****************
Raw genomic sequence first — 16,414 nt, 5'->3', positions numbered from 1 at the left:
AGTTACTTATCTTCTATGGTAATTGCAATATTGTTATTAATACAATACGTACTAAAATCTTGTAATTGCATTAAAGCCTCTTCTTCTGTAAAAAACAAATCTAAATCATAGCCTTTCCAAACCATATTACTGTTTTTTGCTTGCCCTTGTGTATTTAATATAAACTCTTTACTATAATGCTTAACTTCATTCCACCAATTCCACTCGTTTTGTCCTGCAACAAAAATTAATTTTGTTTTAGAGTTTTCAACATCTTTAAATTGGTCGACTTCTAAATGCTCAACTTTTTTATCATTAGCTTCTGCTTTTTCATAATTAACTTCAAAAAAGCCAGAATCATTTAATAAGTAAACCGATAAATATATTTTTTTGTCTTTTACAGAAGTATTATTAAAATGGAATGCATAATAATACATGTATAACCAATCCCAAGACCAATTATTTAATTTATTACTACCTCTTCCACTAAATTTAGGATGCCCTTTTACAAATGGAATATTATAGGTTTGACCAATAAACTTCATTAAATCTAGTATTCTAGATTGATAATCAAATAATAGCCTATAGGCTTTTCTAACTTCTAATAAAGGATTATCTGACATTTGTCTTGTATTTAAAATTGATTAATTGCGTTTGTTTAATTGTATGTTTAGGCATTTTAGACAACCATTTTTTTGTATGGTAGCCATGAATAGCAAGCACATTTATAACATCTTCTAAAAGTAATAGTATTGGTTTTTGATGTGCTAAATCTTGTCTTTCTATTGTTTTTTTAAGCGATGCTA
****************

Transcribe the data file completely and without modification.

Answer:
Raw genomic sequence first — 16,414 nt, 5'->3', positions numbered from 1 at the left:
AGTTACTTATCTTCTATGGTAATTGCAATATTGTTATTAATACAATACGTACTAAAATCTTGTAATTGCATTAAAGCCTCTTCTTCTGTAAAAAACAAATCTAAATCATAGCCTTTCCAAACCATATTACTGTTTTTTGCTTGCCCTTGTGTATTTAATATAAACTCTTTACTATAATGCTTAACTTCATTCCACCAATTCCACTCGTTTTGTCCTGCAACAAAAATTAATTTTGTTTTAGAGTTTTCAACATCTTTAAATTGGTCGACTTCTAAATGCTCAACTTTTTTATCATTAGCTTCTGCTTTTTCATAATTAACTTCAAAAAAGCCAGAATCATTTAATAAGTAAACCGATAAATATATTTTTTTGTCTTTTACAGAAGTATTATTAAAATGGAATGCATAATAATACATGTATAACCAATCCCAAGACCAATTATTTAATTTATTACTACCTCTTCCACTAAATTTAGGATGCCCTTTTACAAATGGAATATTATAGGTTTGACCAATAAACTTCATTAAATCTAGTATTCTAGATTGATAATCAAATAATAGCCTATAGGCTTTTCTAACTTCTAATAAAGGATTATCTGACATTTGTCTTGTATTTAAAATTGATTAATTGCGTTTGTTTAATTGTATGTTTAGGCATTTTAGACAACCATTTTTTTGTATGGTAGCCATGAATAGCAAGCACATTTATAACATCTTCTAAAAGTAATAGTATTGGTTTTTGATGTGCTAAATCTTGTCTTTCTATTGTTTTTTTAAGCGATGCTA